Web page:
What I think I learned (Part I)...
Having spent last week in meetings and visits in Poland and Denmark, and several hours on planes returning, and finally all of Sunday figuring out what time it is, I can share some impressions and reactions from the whole exercise.
Poland and Polish immigrants are to the EU as Hispanic workers are to the US. They have supplied Ireland, Great Britain, Denmark, and other countries with skilled, energetic and above all cheap laborers, especially in the building trades. Hence the "Polish plumber" jokes.
That may be on the cusp of changing. As Poland's economy picks up steam, the need for such workers is rising at home, and wages are becoming more competitive. Poland has been a focus for foreign investment to capture their competitive wages and other lower costs as a result of accession to the EU. While they cannot meet the requirements to convert to the euro, the zloty has increased in value considerably (compared to the dollar).
Polish students have in past decades studied Russian as a second language, and the rising economic power of the their neighbor to the east is attracting many there for good jobs. The growing ties to Russia adds a new wrinkle to foreign affairs for both the EU and US, I believe. In the past few years a few more English speakers are common, making business easier to consider there for Western countries.
Their farming sector is struggling to adjust, but despite the enormous number of 8-10 acre farms and badly splintered land ownership, some very large operations are emerging. I toured one such farm - a former state research farm - where the previous director under the communist government somehow managed to not only continue to manage the farm, but also buy roughly half of the 6000 acres and continues to add to his share of the ownership each year. Go figure.
It's good to be high up in the Party, even as it is disappearing, it would appear.
On the road in central Poland, I was struck by the amount of maize (corn) being grown. While dry weather had taken a toll, it is obvious a growing source of corn for the Eu will be eastern Europe. However, their corn machinery technology was poor compared to ours. They still seem to be adapting small grain planting principles to corn, for example. I saw few double disk seed units such as below, mostly just old runner-type shoes.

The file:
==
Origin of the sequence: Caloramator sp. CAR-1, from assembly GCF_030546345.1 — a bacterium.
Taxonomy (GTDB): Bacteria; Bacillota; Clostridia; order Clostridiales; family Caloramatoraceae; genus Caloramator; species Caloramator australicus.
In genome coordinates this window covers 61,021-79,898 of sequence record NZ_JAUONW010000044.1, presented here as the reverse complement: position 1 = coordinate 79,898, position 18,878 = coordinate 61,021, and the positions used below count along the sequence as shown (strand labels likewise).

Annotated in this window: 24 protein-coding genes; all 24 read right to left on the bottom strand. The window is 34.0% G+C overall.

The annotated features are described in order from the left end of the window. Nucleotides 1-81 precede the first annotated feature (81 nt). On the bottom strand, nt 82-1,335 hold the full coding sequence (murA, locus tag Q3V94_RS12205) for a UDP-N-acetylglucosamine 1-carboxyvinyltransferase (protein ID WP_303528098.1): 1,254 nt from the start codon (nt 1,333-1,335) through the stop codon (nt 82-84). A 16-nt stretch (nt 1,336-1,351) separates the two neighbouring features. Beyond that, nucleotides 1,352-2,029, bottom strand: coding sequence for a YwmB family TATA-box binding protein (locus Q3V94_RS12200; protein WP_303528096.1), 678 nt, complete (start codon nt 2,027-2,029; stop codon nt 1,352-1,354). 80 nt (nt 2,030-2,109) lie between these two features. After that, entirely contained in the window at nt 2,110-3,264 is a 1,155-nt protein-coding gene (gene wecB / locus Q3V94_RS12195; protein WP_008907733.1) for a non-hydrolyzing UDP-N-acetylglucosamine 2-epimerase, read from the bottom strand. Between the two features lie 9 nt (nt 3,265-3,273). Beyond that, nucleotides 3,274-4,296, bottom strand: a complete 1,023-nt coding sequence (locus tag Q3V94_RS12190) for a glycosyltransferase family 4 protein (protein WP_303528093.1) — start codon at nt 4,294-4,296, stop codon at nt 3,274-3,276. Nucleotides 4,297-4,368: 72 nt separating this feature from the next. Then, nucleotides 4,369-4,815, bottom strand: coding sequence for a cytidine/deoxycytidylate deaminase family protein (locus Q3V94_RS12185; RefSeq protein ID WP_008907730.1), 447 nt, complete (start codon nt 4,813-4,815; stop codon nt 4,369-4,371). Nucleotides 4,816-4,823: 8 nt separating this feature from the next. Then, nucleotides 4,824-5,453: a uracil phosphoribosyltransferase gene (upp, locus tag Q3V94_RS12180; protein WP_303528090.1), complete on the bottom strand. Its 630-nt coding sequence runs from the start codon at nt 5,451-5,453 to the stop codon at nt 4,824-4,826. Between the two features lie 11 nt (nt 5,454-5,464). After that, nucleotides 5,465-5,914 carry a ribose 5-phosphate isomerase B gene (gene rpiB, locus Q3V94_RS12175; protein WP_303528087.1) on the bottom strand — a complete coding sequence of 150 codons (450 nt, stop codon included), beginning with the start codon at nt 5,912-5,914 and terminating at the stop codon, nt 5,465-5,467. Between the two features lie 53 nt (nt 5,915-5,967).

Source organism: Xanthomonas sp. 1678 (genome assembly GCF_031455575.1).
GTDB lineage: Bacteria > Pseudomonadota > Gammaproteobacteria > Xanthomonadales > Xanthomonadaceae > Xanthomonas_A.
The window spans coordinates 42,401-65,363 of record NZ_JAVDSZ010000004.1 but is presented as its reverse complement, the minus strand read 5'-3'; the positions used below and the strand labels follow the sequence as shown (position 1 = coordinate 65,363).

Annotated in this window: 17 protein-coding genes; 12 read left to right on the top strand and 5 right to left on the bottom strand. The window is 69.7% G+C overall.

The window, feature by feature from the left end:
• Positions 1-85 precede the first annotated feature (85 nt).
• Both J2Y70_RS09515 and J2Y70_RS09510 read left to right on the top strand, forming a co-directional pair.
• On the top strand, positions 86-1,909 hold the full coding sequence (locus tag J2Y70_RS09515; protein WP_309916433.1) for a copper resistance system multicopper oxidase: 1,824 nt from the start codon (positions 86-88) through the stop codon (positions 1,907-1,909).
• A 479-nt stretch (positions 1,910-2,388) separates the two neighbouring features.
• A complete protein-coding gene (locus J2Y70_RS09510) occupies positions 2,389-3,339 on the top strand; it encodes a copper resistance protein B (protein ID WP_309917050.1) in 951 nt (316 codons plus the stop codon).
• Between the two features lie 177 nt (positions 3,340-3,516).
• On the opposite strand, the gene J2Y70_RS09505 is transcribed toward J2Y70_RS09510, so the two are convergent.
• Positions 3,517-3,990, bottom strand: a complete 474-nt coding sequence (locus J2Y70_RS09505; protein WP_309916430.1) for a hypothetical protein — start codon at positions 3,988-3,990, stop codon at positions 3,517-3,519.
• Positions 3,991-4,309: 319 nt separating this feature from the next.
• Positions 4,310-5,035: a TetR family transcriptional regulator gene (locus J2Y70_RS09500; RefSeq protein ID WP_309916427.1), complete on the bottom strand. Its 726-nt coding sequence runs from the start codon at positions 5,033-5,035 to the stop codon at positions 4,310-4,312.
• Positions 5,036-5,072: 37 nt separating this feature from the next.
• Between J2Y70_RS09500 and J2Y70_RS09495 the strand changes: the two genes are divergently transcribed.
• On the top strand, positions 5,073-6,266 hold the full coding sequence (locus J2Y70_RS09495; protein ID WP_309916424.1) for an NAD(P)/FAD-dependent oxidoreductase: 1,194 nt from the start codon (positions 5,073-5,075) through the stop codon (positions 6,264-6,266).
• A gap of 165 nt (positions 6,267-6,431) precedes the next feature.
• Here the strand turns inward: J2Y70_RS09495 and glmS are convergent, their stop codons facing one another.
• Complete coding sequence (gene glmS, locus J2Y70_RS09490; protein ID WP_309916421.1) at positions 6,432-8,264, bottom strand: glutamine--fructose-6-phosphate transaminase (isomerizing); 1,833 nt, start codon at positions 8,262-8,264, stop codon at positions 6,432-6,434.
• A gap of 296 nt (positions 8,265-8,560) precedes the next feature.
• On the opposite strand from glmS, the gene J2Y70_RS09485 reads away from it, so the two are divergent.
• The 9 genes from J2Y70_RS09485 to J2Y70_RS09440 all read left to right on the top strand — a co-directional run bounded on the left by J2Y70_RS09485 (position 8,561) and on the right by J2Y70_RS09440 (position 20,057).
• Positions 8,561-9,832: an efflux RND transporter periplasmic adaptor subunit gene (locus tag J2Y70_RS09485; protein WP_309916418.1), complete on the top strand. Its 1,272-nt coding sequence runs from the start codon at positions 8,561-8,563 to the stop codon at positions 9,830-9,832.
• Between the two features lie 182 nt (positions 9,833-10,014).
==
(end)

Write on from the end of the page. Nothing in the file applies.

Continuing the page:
Thanks to EU subsidies, young Polish farmers can buy a tractor for half-price, and understandably, the waiting list is about 15 month long. As you can imagine, the paperwork is considerable, but even with the bureaucratic legwork, it's good to be a tractor salesman in Poland. Looking ahead, I wonder how this injection of mechanical technology will impact farm consolidation. You can't just put far more efficient tools in farmer hands without pressure to expand. Since the land is not only chopped up into small farms, each farm can be owned by a myriad of owners, meaning either farmers must buy the land to rationalize the fields or work out some different cropping/rental schemes. My guess is this will happen over the next ten years, as producers are slowly coming to some free-enterprise solutions after years of simply doing what was ordered. We often forget how powerful "the way we do things" is for retarding even profitable change. The availability of alternative employment in the country is also an issue.
The arrival of CAP checks from Brussels has also frozen many producers into simply enjoying the good times, but the rewards to early, ambitious consolidators could be immense. Poland could lend itself easily to large scale agriculture, and I think it will not be as long in coming as many there feel.
We will doubtless be hearing more about about Poland in ag news, as their potential to rival France and the top EU ag producer is clear. But to me the more interesting comments concerned where the "next Poland" might be.